How an Artist Remakes a Masterpiece

Last week, I was chatting with a friend about her job as a psyche nurse. We got onto the topic of how creativity and mental illness often co-exist. She mentioned a particular artist that I knew very little about. When I returned home, I looked him up, fascinated by the stories my friend told from his wife’s memoir.

Walter Anderson is a famous Mississippi artist and, yes, he did struggle with mental illness. Despite his time in and out of mental institutions, he left behind quite a body of work.

Unfortunately, much of his work was destroyed when Hurricane Katrina ravaged our coastal region a decade ago.

For a moment, I just sat in silence, imagining all of my writing, all of my words, washed over by ocean waves. It’s a heartbreaking and humbling scenario for an artist of any kind, to imagine all that you made is now destroyed.

God is an artist. You and I? We are his life’s work.

Despite all of the things I doubt in life and faith, I believe that to be true. I believe God created, and I believe God loves that creation, just as I love the stories and poems filling my hard drive and overflowing from journals and notebooks and boxes and binders.

When we are destroyed, whether by natural disaster (circumstances) or by our own decisions, I believe God feels how I would feel if my writing disappeared. He feels bereft. He wants to fix us, save us, remake us.

He wants to see us restored.

Inside the Ocean Springs Community Center, work is under way to restore murals painted by Walter Anderson. As I have gone about life this week, I keep thinking of those murals and of that work. How does one restore a painting?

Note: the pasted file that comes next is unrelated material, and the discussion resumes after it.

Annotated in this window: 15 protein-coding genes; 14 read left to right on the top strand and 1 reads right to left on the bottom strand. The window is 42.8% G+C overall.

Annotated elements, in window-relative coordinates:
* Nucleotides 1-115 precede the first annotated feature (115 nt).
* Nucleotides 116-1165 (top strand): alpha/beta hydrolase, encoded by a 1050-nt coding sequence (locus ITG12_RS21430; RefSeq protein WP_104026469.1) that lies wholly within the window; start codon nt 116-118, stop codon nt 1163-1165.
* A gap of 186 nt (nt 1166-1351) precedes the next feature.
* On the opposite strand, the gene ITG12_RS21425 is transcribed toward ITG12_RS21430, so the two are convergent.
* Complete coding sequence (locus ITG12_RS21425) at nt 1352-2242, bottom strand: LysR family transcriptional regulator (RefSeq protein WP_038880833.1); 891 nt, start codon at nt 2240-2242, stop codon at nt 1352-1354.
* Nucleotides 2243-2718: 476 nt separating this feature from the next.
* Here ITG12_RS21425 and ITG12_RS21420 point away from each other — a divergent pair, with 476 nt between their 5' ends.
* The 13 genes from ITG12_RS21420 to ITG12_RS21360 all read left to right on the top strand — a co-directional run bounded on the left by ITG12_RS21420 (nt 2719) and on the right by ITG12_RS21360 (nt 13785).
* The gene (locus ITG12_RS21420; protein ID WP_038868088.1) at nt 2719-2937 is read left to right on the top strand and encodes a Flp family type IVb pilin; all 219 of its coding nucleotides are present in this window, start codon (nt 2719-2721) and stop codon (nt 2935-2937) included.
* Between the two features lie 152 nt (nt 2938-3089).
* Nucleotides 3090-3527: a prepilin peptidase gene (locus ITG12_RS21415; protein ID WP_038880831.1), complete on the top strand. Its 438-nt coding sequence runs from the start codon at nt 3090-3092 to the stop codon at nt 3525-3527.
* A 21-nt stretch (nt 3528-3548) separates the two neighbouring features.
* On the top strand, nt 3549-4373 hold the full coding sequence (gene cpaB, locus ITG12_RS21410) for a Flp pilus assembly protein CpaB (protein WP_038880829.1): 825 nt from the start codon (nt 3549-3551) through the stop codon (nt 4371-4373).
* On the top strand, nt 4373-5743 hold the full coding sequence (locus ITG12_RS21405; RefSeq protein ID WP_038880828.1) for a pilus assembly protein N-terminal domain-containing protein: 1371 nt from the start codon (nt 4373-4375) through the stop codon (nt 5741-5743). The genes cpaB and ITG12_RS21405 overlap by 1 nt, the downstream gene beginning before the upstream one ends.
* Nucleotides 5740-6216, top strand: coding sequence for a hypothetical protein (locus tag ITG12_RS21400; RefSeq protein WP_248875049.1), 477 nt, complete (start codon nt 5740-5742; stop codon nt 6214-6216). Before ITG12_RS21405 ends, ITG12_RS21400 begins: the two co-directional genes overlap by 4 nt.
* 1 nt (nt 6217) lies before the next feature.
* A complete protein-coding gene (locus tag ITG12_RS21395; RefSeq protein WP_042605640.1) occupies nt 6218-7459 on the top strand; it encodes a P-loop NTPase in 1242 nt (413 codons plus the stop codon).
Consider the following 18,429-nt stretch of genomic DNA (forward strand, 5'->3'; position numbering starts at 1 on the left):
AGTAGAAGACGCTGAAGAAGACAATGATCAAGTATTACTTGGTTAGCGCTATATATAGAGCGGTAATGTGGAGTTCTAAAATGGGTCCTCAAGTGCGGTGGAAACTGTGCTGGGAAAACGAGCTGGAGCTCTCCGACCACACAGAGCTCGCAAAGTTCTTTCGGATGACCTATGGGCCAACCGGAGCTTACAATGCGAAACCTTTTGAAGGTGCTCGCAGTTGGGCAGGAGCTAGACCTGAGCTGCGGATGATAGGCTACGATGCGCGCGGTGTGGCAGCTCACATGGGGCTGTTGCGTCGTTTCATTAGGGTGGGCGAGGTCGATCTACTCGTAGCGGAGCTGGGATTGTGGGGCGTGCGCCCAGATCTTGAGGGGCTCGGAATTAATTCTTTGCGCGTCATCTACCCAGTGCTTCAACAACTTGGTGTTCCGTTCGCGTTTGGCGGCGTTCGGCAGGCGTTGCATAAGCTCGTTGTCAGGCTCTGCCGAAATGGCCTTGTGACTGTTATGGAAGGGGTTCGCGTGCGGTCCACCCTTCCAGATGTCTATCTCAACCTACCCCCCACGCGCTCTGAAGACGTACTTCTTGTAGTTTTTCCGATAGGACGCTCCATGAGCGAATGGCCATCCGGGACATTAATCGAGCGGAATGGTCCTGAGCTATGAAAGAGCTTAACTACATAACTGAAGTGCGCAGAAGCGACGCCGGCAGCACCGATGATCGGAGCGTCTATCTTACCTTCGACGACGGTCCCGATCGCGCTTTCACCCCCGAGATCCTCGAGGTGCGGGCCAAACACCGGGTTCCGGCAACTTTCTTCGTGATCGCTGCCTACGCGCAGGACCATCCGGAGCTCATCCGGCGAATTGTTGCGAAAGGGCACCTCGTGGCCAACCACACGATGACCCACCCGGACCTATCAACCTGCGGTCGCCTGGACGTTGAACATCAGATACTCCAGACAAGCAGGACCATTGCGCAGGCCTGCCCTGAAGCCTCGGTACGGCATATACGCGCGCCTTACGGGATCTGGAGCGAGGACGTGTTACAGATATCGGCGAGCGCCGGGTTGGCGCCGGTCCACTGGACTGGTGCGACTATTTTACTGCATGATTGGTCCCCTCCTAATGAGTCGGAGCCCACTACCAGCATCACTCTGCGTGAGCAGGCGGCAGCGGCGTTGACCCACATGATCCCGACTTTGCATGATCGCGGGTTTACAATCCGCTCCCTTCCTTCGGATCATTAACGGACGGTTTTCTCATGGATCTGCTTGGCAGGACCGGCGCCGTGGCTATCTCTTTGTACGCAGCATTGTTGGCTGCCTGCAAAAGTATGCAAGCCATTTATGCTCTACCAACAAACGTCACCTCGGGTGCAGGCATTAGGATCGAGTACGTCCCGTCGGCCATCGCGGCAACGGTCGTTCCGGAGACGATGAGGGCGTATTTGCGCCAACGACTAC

With great care and attention to detail… with hard work and difficult decisions…

Slowly.

The good news for us that does not go for the art of Walter Anderson is this: The original artist is available to work on our restoration. He need not rely on photographs and detailed descriptions. He knows everything about us, from the inside out.

Right now, I am in need of some restoration. I don’t know about you, but life has worn on me. There have been hurricanes and tornadoes, people who touch and tear despite signs warning them not to, and time has let my colors fade.

I am tired.

I am ready to lie down right here and let the master artist pick up the brush. I cannot remake myself.

Soak me in your laundry and I’ll come out clean, scrub me and I’ll have a snow-white life. Tune me in to foot-tapping songs, set these once-broken bones to dancing. Don’t look too close for blemishes, give me a clean bill of health. God, make a fresh start in me, shape a Genesis week from the chaos of my life. Don’t throw me out with the trash, or fail to breathe holiness in me. Bring me back from gray exile, put a fresh wind in my sails!

from Psalm 51 in The Message

 

*originally published on Middle Places

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2 thoughts on “How an Artist Remakes a Masterpiece

  1. Pingback: Confession | Heather Truett

  2. Pingback: Hiding: When Your Next Step Seems Impossible | Heather Truett

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